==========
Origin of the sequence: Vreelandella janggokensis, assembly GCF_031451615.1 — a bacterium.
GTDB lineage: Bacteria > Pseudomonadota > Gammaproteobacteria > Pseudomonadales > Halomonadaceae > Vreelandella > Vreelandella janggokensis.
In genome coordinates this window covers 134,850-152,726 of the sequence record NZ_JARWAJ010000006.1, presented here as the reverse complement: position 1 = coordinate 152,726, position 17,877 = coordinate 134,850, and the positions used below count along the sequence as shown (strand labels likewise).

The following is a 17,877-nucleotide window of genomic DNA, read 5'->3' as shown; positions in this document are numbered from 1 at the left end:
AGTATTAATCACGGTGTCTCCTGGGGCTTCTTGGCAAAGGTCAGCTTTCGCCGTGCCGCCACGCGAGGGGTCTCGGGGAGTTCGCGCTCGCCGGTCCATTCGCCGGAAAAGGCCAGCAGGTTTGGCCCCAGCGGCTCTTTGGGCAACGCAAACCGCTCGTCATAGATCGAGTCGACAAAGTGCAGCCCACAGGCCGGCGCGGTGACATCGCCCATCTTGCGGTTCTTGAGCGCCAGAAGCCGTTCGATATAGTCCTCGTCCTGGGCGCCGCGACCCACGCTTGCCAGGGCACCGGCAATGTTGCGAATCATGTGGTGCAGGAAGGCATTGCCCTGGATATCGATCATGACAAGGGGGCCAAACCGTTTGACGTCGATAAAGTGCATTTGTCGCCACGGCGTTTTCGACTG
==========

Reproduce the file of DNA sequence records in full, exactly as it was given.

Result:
Origin of the sequence: Vreelandella janggokensis, assembly GCF_031451615.1 — a bacterium.
GTDB lineage: Bacteria > Pseudomonadota > Gammaproteobacteria > Pseudomonadales > Halomonadaceae > Vreelandella > Vreelandella janggokensis.
In genome coordinates this window covers 134,850-152,726 of the sequence record NZ_JARWAJ010000006.1, presented here as the reverse complement: position 1 = coordinate 152,726, position 17,877 = coordinate 134,850, and the positions used below count along the sequence as shown (strand labels likewise).

The following is a 17,877-nucleotide window of genomic DNA, read 5'->3' as shown; positions in this document are numbered from 1 at the left end:
AGTATTAATCACGGTGTCTCCTGGGGCTTCTTGGCAAAGGTCAGCTTTCGCCGTGCCGCCACGCGAGGGGTCTCGGGGAGTTCGCGCTCGCCGGTCCATTCGCCGGAAAAGGCCAGCAGGTTTGGCCCCAGCGGCTCTTTGGGCAACGCAAACCGCTCGTCATAGATCGAGTCGACAAAGTGCAGCCCACAGGCCGGCGCGGTGACATCGCCCATCTTGCGGTTCTTGAGCGCCAGAAGCCGTTCGATATAGTCCTCGTCCTGGGCGCCGCGACCCACGCTTGCCAGGGCACCGGCAATGTTGCGAATCATGTGGTGCAGGAAGGCATTGCCCTGGATATCGATCATGACAAGGGGGCCAAACCGTTTGACGTCGATAAAGTGCATTTGTCGCCACGGCGTTTTCGACTG